Chances are you know someone who has Diabetes. Canadian statistics show 48% of Seniors over 65 have Diabetes.
Those at risk of developing Diabetes are adults over 40 years of age, heredity (a family member having had the disease), ethnic origin, overweight around the mid section, poor diet, lack of physical activity and high blood pressure.
The common symptoms of Diabetes in Seniors are:
- Dry eyes,
- Excessive thirst and urination,
- Confusion (which can often be mistaken for dementia),
- Morning headaches, and
- Sleep disturbance.
Poor circulation is a risk for those with high glucose levels for prolonged periods of time. High blood sugar causes vessels to become damaged creating plaque formation restricting blood flow. This then becomes a marker for heart disease, one of the many outcomes from being a Diabetic.
- Diabetes can be managed with improved diet such as eliminating processed foods, sugars and carbs like white breads & pastas, consuming more fruits and vegetables, reducing salt.
- Quit smoking and moderate use of coffee and alcohol. Caffeine and alcohol are dehydrating which is dangerous for diabetics.
- Maintain a healthy body weight for your height, age and gender. Excess weight is a marker for Diabetes related symptoms. Aim for 30 minutes of exercise daily. If exercise isn’t a habit, work up from 10 minutes daily to 30 minutes. Get the body moving!
- Keep blood sugar balanced to eliminate fluctuations – do this by eating regularly to avoid the ups and downs. If you have ever experienced the shakes from not eating, this is your blood sugar being too low. Letting your body do this too often can put your body in the diabetic state.
Chromium is a trace mineral required by the body that helps to keep the blood sugar stable. It is available in a supplement form. I personally take it when I know I won’t be able to eat regularly that day as I am susceptible to low blood sugar.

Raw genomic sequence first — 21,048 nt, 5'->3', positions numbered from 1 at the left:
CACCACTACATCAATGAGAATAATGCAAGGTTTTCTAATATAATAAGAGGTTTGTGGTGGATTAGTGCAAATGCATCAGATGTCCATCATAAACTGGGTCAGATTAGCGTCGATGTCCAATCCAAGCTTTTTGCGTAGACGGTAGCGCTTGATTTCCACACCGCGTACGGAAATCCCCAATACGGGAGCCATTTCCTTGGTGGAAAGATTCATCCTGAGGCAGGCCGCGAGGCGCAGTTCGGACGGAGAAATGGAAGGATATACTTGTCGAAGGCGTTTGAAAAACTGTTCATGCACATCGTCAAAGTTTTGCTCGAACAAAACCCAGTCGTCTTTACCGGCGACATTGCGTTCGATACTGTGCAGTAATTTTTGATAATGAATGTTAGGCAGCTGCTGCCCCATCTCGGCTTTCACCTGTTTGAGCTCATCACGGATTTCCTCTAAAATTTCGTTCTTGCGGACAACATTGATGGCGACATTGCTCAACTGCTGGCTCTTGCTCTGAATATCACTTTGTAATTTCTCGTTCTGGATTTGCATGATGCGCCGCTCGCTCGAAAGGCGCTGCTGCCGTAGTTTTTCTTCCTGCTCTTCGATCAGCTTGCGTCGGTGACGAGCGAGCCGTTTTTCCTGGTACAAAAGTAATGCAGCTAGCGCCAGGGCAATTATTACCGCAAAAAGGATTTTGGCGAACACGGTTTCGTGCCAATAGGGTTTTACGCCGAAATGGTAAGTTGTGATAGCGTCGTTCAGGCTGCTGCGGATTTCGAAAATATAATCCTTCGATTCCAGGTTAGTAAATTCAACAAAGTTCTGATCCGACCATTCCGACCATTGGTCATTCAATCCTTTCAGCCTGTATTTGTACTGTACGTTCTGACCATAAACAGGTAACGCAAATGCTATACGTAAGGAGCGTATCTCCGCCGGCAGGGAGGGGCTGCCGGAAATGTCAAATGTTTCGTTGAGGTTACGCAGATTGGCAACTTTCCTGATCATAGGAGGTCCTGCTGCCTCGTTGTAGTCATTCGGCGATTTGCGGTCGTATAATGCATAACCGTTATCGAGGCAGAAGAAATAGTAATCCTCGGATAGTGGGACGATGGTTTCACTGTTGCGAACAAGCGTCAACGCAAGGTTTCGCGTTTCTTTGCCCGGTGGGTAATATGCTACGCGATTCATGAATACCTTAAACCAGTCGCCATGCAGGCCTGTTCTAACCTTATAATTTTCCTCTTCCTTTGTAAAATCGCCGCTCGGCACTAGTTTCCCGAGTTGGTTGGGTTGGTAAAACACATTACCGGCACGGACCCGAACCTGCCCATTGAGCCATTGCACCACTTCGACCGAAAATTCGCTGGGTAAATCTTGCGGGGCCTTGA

5 Foods to Always Have on Hand in your Kitchen
1. Beans – a good source of soluble fibre*, slows digestion and keeps blood sugar stable, also a good source of protein
2. Avocado – provides heart friendly omega fats and soluble fibre*
3. Oats – good source of soluble fibre*, lowers blood glucose levels, helps to lower cholesterol and blood pressure – use as a breakfast cereal topped with fruit for a delicious healthy breakfast
4. Brightly Colored Vegetables – high in antioxidants to keep cells healthy, low calorie, provides fibre to promote regularity and balance blood sugar. Good source of insoluable fiber** Reach for deep green veggies – broccoli & spinach, leafy greens like swiss chard, sweet peppers, and beets. Buy frozen if fresh is not available to you. Pass on the white potatoes, carrots and corn as they tend to spike blood sugar.
Opt for sweet potatoes as a substitute to white as they are lower in the Glycemix Index which means they digest more slowly and take longer to raise blood sugar levels.
Aim for 7 servings of vegetables daily. 1 serving = ½ cup cooked or 1 cup of raw. Don’t limit yourself to veggies at meal times only. Eat them raw as a snack!
Lesson for today:
*Soluable fiber slows digestion of carbs and binds to cholesterol and fat and removes it from the body.
** Insoluable fiber adds roughage in waste to create bulk in stool and keeps us regular
5. Salmon, Trout or Mackerel – great source of Omega 3s, protein, vitamins and minerals. Fresh is best but canned salmon is also good to have on hand.